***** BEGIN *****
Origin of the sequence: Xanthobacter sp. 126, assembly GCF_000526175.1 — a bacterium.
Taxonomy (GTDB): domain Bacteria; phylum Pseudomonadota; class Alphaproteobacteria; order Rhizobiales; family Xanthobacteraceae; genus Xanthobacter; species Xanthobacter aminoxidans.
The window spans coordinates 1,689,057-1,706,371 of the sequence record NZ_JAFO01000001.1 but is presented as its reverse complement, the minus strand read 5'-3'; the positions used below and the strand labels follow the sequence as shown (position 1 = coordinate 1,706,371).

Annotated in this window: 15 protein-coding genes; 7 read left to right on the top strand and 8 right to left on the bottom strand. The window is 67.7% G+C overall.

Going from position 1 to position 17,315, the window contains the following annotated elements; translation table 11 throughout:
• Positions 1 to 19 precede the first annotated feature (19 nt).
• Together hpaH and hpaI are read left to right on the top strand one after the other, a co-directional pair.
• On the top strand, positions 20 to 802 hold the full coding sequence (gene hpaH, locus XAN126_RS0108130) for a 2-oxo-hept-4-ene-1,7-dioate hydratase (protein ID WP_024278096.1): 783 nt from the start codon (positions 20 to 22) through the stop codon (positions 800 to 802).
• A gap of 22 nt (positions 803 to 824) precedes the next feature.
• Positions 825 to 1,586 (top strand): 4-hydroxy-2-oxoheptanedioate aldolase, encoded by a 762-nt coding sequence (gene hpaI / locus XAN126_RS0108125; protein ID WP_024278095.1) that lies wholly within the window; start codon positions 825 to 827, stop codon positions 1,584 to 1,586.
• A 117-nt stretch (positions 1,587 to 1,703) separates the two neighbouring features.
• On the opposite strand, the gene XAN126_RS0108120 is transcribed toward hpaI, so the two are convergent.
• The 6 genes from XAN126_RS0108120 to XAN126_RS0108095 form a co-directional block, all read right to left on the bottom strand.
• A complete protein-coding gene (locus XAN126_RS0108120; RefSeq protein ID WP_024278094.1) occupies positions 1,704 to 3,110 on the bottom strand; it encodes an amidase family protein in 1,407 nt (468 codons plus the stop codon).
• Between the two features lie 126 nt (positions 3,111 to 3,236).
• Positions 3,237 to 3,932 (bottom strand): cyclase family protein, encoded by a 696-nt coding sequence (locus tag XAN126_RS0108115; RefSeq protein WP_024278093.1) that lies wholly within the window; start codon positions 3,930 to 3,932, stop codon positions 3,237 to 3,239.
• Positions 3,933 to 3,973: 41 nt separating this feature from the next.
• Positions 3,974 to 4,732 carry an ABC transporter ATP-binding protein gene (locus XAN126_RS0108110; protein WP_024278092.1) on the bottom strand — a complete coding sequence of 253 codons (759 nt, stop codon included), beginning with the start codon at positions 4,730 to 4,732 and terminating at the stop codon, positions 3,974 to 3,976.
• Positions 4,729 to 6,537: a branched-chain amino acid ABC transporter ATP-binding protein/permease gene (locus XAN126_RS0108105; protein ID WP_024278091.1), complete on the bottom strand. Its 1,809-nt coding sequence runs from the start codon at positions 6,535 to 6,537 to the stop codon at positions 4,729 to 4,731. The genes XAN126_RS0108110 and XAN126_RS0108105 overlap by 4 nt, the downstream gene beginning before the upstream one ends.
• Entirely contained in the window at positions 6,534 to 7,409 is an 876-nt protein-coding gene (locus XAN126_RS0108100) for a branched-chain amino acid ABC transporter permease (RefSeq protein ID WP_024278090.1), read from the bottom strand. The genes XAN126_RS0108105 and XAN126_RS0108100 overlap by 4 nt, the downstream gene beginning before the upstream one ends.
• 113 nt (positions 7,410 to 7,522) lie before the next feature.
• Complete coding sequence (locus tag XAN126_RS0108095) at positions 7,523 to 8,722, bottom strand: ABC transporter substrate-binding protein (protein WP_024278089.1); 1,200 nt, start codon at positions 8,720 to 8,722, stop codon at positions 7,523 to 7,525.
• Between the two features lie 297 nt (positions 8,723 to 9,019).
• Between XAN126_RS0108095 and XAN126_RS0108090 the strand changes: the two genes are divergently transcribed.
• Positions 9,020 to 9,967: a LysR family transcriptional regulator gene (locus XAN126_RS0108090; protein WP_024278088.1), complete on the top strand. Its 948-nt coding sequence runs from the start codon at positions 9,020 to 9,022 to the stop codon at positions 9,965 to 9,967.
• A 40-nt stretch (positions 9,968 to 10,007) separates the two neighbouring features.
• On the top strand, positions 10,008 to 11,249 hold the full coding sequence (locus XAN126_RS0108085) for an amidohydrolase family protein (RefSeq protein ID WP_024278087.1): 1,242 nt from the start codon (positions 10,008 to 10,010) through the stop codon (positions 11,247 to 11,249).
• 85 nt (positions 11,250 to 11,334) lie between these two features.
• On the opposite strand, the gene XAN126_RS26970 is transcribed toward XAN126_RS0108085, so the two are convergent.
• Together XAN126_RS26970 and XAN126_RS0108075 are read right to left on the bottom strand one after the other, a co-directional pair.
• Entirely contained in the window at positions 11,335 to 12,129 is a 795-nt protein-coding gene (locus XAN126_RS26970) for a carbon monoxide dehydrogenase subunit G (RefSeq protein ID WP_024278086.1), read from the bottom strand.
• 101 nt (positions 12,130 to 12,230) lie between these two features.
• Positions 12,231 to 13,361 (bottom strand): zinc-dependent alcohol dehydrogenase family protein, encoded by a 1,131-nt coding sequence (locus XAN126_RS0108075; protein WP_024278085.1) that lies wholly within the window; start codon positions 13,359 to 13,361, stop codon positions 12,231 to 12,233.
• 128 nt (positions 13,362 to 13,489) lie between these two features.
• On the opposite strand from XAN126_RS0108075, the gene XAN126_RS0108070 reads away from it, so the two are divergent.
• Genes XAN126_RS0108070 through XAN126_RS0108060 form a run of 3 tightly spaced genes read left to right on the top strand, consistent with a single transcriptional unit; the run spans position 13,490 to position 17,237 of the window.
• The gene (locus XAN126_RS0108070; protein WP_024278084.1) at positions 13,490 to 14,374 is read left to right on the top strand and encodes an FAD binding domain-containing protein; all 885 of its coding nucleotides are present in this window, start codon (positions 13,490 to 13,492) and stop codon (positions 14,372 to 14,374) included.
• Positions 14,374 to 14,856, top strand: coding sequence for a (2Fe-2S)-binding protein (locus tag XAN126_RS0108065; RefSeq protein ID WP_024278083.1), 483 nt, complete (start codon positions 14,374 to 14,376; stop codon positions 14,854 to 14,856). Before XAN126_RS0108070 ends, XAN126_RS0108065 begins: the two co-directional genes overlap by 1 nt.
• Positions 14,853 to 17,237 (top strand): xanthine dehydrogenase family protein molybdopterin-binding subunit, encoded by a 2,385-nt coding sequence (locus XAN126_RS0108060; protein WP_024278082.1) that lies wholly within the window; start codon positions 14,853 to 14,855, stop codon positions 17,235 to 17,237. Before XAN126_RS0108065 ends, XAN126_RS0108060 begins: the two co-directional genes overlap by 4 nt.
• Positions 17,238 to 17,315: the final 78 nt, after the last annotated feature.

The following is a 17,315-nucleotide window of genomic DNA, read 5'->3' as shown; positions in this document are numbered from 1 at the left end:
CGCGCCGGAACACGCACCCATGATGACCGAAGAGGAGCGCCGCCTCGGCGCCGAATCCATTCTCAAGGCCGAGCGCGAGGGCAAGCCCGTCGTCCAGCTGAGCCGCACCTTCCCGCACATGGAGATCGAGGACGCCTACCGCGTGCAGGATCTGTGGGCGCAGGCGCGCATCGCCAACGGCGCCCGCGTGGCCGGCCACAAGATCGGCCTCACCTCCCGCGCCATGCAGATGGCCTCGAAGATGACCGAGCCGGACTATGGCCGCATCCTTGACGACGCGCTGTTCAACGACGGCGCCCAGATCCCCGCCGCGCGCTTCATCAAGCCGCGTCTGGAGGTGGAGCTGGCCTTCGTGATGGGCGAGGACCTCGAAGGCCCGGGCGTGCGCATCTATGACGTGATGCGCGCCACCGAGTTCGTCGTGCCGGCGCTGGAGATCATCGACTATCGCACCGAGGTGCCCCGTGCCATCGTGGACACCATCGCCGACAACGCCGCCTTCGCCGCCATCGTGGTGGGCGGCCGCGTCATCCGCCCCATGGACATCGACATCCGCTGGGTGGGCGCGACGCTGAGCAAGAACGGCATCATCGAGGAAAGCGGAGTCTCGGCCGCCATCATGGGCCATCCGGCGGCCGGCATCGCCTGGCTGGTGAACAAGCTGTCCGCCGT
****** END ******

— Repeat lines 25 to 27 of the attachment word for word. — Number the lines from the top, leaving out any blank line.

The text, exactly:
• Positions 9,020 to 9,967: a LysR family transcriptional regulator gene (locus XAN126_RS0108090; protein WP_024278088.1), complete on the top strand. Its 948-nt coding sequence runs from the start codon at positions 9,020 to 9,022 to the stop codon at positions 9,965 to 9,967.
• A 40-nt stretch (positions 9,968 to 10,007) separates the two neighbouring features.
• On the top strand, positions 10,008 to 11,249 hold the full coding sequence (locus XAN126_RS0108085) for an amidohydrolase family protein (RefSeq protein ID WP_024278087.1): 1,242 nt from the start codon (positions 10,008 to 10,010) through the stop codon (positions 11,247 to 11,249).